Las Vegas-Southern California train project clears environmental study

Representatives of the DesertXpress high-speed train cleared environmental hurdles this week, allowing team members to move forward with their design and applications to secure funding.

The Department of Transportation on Tuesday issued its Record of Decision for the train, the final step in the environmental impact study process. The approval gives the train a significant advantage over its competitor, the magnetic levitation train.

"Today's announcement is about one thing: creating good paying jobs right here in Nevada," U.S. Senate Majority Leader Harry Reid said in a statement, adding that 32,000 jobs will be created if the project moves forward.

The DesertXpress would travel to Victorville, Calif., in 84 minutes at speeds of 130 miles per hour. In contrast, the maglev would reach Anaheim, Calif., in 81 minutes at speeds up to 300 mph.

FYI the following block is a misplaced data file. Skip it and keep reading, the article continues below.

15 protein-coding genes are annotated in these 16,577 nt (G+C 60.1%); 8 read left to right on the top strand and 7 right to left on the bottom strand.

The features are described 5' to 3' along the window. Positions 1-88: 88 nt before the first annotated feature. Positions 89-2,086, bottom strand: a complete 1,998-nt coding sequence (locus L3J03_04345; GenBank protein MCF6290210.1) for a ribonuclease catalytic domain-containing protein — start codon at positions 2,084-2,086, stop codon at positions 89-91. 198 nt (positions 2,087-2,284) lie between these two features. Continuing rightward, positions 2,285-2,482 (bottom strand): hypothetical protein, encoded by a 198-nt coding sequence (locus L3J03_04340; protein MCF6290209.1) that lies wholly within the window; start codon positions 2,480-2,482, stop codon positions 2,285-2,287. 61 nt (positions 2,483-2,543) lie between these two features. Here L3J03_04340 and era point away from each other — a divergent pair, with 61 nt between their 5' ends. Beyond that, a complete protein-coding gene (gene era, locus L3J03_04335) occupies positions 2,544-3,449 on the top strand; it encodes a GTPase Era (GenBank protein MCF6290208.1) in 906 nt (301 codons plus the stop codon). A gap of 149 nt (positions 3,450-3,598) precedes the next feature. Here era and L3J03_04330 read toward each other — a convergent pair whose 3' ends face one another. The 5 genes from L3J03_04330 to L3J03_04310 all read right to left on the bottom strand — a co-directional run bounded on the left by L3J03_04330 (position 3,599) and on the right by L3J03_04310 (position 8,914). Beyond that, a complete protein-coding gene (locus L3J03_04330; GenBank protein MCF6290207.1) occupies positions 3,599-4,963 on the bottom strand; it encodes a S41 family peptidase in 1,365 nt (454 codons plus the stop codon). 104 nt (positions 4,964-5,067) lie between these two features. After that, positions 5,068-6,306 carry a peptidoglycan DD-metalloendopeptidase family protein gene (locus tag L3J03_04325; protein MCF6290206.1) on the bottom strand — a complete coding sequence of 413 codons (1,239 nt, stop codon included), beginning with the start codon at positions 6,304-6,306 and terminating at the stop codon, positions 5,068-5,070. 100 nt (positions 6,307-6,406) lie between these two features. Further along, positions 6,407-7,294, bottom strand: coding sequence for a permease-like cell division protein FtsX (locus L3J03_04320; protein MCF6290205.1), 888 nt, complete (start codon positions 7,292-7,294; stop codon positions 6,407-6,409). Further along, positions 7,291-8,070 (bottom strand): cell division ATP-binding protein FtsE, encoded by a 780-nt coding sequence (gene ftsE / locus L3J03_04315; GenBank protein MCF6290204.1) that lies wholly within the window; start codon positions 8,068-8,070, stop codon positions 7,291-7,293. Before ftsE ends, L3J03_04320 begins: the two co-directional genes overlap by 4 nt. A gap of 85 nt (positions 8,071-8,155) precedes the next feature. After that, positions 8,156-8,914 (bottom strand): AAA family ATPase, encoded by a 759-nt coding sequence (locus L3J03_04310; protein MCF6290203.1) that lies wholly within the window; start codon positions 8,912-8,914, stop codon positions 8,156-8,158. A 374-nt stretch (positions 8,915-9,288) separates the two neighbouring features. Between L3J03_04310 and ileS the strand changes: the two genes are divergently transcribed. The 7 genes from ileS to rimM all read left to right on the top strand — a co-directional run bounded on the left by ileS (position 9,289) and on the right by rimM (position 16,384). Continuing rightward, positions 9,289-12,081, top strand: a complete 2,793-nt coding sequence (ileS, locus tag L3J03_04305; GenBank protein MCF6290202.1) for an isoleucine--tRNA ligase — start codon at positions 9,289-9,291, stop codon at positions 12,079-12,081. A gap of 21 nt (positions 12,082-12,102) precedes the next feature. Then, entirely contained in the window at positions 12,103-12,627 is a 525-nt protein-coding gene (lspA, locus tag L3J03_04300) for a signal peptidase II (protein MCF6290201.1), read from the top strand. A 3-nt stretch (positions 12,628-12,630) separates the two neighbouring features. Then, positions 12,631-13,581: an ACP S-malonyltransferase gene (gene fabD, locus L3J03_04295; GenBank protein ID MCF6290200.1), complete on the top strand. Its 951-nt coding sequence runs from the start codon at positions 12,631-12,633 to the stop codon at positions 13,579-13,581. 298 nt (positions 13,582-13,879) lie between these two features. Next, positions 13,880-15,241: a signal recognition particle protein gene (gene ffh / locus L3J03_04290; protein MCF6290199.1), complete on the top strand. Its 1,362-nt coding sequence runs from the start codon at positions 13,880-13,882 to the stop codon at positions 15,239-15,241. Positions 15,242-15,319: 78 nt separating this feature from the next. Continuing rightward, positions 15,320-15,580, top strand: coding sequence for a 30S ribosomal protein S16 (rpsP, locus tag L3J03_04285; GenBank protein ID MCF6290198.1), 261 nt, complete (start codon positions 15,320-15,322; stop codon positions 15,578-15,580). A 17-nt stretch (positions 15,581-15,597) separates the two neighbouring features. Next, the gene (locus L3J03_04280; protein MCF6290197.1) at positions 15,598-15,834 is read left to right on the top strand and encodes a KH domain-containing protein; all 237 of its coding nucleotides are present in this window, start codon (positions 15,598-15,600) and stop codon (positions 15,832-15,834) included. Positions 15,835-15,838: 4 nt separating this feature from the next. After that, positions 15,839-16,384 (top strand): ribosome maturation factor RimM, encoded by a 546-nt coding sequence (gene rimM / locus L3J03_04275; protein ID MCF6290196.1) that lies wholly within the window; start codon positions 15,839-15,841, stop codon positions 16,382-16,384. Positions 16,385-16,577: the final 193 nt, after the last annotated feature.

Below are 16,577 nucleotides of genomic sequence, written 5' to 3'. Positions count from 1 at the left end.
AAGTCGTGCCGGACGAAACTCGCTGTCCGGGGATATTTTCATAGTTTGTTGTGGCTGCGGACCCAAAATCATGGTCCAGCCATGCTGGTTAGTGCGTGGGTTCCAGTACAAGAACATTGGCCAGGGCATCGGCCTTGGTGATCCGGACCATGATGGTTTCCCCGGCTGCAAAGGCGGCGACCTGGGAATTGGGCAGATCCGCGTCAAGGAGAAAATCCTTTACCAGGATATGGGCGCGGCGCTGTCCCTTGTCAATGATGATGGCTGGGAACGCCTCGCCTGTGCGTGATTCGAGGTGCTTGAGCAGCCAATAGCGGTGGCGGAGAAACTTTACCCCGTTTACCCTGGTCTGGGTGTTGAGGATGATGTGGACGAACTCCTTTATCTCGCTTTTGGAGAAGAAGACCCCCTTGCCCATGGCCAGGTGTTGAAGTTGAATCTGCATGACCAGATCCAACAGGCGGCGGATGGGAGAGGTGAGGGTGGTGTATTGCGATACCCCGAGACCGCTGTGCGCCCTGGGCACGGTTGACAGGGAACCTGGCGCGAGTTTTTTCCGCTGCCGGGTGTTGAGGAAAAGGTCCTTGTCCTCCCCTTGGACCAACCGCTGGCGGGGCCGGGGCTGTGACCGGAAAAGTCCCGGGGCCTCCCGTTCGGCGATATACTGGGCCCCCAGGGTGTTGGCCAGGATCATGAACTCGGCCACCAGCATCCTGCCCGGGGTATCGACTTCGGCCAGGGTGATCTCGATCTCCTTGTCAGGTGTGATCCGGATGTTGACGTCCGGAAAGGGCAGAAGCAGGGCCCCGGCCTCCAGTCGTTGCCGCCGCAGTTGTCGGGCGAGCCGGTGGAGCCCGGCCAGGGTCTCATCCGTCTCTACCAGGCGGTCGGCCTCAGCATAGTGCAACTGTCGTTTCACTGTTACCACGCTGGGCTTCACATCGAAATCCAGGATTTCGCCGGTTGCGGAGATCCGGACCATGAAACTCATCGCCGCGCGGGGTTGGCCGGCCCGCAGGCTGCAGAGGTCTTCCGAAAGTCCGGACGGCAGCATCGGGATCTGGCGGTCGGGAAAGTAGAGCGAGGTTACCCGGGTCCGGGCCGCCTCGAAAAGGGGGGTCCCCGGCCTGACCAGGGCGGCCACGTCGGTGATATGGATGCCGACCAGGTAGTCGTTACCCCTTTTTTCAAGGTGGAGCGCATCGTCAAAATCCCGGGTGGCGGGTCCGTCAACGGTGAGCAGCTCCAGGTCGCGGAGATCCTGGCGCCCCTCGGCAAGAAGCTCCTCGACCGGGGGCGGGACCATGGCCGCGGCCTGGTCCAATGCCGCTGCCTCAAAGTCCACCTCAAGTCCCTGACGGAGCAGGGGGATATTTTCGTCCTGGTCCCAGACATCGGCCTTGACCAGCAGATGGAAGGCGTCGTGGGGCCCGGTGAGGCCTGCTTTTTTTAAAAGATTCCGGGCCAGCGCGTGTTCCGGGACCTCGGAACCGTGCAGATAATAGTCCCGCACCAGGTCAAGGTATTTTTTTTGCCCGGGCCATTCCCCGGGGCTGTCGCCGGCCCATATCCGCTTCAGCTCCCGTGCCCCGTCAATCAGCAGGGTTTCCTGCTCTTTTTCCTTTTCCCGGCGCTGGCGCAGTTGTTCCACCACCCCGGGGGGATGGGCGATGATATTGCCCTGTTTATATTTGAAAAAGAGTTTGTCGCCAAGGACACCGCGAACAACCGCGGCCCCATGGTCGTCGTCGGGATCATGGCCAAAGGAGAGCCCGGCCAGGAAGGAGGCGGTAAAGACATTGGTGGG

Reid initially supported the Maglev technology but jumped off board two years ago and dedicated his support to the DesertXpress, an endeavor whose partners include political consultant Sig Rogich; transportation expert Tom Stone; Gary Tharaldson, a North Dakota-based self-made centimillionaire; and resort builder Tony Marnell.

Ray LaHood, the U.S. Secretary of Transportation, has visited Las Vegas twice to promote the DesertXpress train with Reid. But while the Obama administration has announced funding for various high-speed trains across the nation, the DesertXpress, which will be both privately and publicly funded, has not made it to the list of projects receiving federal help.